Switching from Gatsby to Statiq21/06/2021
I initially built this website back in 2018, and since then I have been using the popular static site generator GatsbyJS.
At the time it was a great decision, I was able to expand my knowledge and experience of static site generators, and front-end frameworks like ReactJS, but as a back-end developer the urge to move to a .NET platform was ever-present.
Moving to a .NET platform would then raise some important questions:
- What platform should I use?
- Do I still want to use a static site generator?
- Should I use a traditional CMS or DXP?
- How am I going to host the .NET application?
I had originally thought about migrating to Umbraco, a flexible open source .NET CMS that is popular with a number of clients at NetConstruct. It appealed to me as the licensing is free, they have a great community #H5YR, and they are releasing early betas for Umbraco 9 which introduces support for .NET Core, .NET 5 and beyond! 🚀
Moving to Umbraco would mean tackling a few obstacles - firstly I would need to consider alternative hosting solutions. With my current site being a static site, it meant that I could host it for free on GitHub pages which is a decent static site host, but doesn't work well for CMS or DXP hosting.
The move would also mean I'd have to amend content models and migrate content from a headless CMS into a traditional CMS, which I hadn't originally planned on doing so.
At the beginning of 2021, I started seeing a lot of content from the Kontent DevRel team promoting Statiq. From tweets, to blog posts (check out these great articles on Netlify and DEV Community blogs), to even a dedicated website explaining the benefits of using Jamstack on .NET (website has since been taken offline 😢). I was instantly sold - a static site generator that allows you to build a Jamstack website using .NET 5 and still be able to host on a CDN 😍.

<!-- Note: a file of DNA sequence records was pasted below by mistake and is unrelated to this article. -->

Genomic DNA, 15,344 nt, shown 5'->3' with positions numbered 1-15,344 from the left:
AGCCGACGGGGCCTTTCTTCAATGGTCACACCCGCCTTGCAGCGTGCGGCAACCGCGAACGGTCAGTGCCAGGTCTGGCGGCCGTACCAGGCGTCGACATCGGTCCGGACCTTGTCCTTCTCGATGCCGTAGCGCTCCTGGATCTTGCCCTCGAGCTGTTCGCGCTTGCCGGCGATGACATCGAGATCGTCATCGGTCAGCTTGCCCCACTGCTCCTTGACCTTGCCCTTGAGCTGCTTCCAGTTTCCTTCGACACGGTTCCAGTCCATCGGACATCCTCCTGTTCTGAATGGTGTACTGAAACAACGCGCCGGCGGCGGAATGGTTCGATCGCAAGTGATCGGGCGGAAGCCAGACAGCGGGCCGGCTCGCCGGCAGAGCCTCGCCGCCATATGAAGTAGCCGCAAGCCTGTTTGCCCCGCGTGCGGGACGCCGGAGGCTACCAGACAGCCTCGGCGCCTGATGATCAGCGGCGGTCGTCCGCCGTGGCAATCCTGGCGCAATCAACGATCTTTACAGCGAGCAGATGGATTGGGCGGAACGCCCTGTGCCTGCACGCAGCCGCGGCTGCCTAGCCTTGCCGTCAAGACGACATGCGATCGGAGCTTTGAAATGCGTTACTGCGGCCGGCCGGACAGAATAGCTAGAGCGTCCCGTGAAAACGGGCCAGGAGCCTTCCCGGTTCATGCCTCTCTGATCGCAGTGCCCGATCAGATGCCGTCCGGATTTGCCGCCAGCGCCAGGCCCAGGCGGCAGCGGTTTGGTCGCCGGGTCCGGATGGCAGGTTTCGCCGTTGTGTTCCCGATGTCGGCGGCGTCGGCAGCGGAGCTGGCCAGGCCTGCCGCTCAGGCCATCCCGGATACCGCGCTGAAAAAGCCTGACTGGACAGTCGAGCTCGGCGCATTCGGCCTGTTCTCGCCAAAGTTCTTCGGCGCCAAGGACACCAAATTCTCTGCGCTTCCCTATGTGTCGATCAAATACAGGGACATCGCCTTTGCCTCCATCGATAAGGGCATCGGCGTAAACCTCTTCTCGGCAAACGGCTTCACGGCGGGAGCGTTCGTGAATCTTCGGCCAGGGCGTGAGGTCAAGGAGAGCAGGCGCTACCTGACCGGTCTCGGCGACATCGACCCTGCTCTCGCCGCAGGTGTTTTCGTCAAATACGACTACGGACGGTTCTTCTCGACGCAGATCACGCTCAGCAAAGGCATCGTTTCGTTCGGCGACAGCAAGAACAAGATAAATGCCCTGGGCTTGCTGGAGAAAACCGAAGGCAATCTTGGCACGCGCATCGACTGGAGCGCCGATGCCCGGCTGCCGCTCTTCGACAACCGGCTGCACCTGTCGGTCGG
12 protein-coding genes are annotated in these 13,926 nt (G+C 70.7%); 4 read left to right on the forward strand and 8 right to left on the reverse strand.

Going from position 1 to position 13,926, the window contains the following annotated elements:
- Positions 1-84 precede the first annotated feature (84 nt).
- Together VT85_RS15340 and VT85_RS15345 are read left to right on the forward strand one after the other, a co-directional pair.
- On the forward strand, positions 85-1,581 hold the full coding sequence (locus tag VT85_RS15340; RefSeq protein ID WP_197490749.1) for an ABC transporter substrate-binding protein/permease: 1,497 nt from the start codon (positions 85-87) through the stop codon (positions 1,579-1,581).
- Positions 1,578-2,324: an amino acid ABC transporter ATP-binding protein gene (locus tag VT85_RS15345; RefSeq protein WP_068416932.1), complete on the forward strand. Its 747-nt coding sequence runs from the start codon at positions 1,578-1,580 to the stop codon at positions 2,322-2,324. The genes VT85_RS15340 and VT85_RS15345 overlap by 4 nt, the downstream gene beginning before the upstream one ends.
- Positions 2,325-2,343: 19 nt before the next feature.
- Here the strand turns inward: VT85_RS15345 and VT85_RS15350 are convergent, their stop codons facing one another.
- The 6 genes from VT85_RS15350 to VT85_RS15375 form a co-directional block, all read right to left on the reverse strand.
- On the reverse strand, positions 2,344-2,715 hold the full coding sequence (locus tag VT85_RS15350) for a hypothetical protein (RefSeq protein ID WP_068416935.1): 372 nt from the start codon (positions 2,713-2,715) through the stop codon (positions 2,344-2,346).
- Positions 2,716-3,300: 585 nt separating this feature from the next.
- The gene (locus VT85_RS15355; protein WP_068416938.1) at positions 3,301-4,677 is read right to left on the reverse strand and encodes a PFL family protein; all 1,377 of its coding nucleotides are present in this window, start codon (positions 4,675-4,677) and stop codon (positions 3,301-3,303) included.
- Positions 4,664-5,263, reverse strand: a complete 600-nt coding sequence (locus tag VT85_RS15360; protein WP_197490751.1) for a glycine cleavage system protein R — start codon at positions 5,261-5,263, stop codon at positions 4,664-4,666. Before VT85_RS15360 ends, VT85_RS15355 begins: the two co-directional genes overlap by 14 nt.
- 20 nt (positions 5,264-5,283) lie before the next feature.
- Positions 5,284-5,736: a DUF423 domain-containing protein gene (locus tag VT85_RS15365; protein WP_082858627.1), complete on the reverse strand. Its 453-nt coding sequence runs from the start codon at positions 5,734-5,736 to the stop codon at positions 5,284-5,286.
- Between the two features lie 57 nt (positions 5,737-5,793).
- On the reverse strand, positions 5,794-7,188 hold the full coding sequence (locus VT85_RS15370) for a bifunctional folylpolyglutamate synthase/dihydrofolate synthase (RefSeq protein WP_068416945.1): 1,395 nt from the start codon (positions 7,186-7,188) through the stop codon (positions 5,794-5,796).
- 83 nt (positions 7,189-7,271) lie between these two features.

For .NET developers, Statiq should feel very familiar when comparing to MVC, it still uses models and views, but replaces controllers with pipelines. A pipeline processes input documents through a number of modules (which transform the input) to generate an output which you can then render using the Razor view engine - meaning you can create layouts, views and partials.
If you're using the Kontent source plugin, you can represent inline components of your structured content through a partial or display template. Since Statiq works with .NET Core, why not utilise other new cool features like tag helpers? 😁
So that was it, decision made, my website was going to be Statiq + Kontent + Netlify. Just like GatsbyJS was the right decision for me back in 2018, I am confident this combination is the right decision for me in 2021.
The source code for my Statiq site can still be found on GitHub - https://github.com/liamgold/goldfinch-statiq.
You might also be interested in...
Creating a Custom Module in Xperience by Kentico04/08/2023
Kentico has always excelled at allowing developers to extend the admin site. However, with Xperience by Kentico, there are some notable differences. Let's walk through a step-by-step process for creating custom modules in Xperience by Kentico.
Revolutionising Digital Experience: A Year of Xperience by Kentico and What's Next11/05/2023
It’s been over a year since Kentico announced their new platform and the much-anticipated launch is nearly with us. In this blog we’re taking a look at some of Xperience by Kentico’s newest features.
Editing components in Xperience by Kentico07/02/2023
Xperience by Kentico currently offers backwards compatibility with Kentico Xperience 13 editing components, but switching to ReactJS based editing components is so simple!